John Muir: spiritual father of environmentalism

John Muir has been called many things including “ the father of our national parks” and “protector of the wilds.” Muir, however, saw himself as an ordinary citizen of the universe and adopted as his address “John Muir, Earth-Planet, Universe.” In the opinion of many, no greater champion of the environment has arisen since Muir’s death in 1914 at the age of 76.

Muir, though a loner for the first part of his life, became an evangelist for the salvation of the environment and preached the gospel of conservation and ecology at every opportunity. Before the days of radio and television, he used the printed word to carry the message to the masses. His writing was vivid, accurate, sometimes tinged with purple language, and often hypercritical of individuals who were more interested in acquiring the almighty dollar than in preserving our natural treasures.

He drew recognition for his wilderness expertise from poets and presidents alike. Ralph Waldo Emerson described Muir as “One of the greatest men I have ever met.” As a 19th-century transcendentalist in the tradition of both Emerson and Thoreau, Muir believed that nature was the ready-made path to knowledge of the almighty.

President Theodore Roosevelt wrote to him in 1903: “ I want to drop politics for four days and just be out in the open with you.” Going to California to meet Muir at Yosemite, TR camped with him in the newly created national park, with neither the benefit of tent nor cots. The pair awoke one morning with four inches of new snow on top of their blankets, and the old Rough Rider exclaimed, “This is bullier yet!” Muir remarked later, “I stuffed him pretty well regarding the timber thieves, the destructive work of land speculators, and other spoilers of the environment.

The president was duly impressed as he quickly saw to it that the Valley of the Yosemite and the Mariposa Grove of big trees were added to the park. The camping trip in 1903 is thought to have been a major influence in Roosevelt’s later designation of five new national parks and 23 national monuments. Roosevelt’s successor, William Howard Taft, also visited Muir at Yosemite and relied on him as his adviser on the environment throughout his term of office.

John Muir was born in Dunbar, Scotland, in 1834 and came to America with his parents when he was 11 years of age. The family settled in Wisconsin, and, as a young man, he attended the University of Wisconsin for three years where he took a variety of courses. He dropped out of the UW before his senior year to pursue his education in the classroom of the outdoors. Twenty-five years later the University awarded him an honorary Doctor of Laws degree.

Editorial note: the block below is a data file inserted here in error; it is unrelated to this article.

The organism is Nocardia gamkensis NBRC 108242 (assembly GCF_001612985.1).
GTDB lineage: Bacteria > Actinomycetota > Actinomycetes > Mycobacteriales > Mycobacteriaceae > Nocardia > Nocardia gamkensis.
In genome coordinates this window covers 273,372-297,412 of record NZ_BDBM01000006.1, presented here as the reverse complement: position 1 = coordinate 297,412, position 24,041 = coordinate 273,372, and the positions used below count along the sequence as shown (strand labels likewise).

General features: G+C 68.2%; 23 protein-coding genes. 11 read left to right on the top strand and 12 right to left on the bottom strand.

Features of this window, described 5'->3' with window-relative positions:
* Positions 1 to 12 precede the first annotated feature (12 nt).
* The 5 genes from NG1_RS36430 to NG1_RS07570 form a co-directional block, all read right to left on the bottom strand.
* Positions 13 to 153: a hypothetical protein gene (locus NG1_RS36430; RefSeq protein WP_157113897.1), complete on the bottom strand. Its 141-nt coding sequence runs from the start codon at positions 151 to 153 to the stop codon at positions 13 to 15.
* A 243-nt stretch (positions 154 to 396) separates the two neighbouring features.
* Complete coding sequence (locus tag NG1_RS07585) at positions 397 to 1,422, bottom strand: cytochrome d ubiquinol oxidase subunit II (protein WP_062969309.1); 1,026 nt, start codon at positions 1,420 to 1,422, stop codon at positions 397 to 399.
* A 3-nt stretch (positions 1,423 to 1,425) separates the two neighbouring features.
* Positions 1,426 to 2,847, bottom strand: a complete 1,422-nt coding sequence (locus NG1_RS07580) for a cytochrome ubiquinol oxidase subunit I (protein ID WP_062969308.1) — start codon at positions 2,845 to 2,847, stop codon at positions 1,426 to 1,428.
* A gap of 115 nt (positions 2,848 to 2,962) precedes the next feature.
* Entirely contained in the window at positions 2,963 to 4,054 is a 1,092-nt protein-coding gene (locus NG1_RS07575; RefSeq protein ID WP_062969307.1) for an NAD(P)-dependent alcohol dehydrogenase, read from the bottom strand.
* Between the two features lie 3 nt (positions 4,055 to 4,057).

Soon after leaving the university, Muir embarked on a walk of more than 1,000 miles that took him from Louisville, Ky., to Cedar Key, Fla. After a near fatal bout with malaria he acquired on the walk, he made his way to California, and the Sierra Nevada Mountains, and at last to the valley of the Yosemite where he lived for many years. Though he made extensive trips to Alaska and other parts of the world, he always returned to Yosemite. Today there is the 211-mile John Muir Trail that begins in the Yosemite Valley, hugs the ragged spine of the High Sierras through the park, the Ansel Adams and John Muir wilderness areas, and King’s Canyon National Park. It ends on Mt. Whitney in Sequoia National Park.

He was one of the first naturalists to recognize that the lives of all living things were intimately associated and to destroy even one species making up the complex web of life was to court disaster. Muir’s philosophy manifested itself in a non-anthropocentric view of nature, which saw man as a part of the natural world rather than the center of it.

John Muir was and still is a champion of the environment and a hero to those who have heeded his message. He passed the torch of the environmental movement to us, and we should do everything we can to see that it is passed on unextinguished to those who come after us.

Dr. Robert Hedeen is a former resident of Maryland’s eastern shore and resided in the Chicago area from 1960-1971. He is a retired professor emeritus of biological sciences in the University of Maryland system. He has published more than 30 scientific papers, has written numerous magazine articles, and is the author of two books on the natural history of the Chesapeake Bay.

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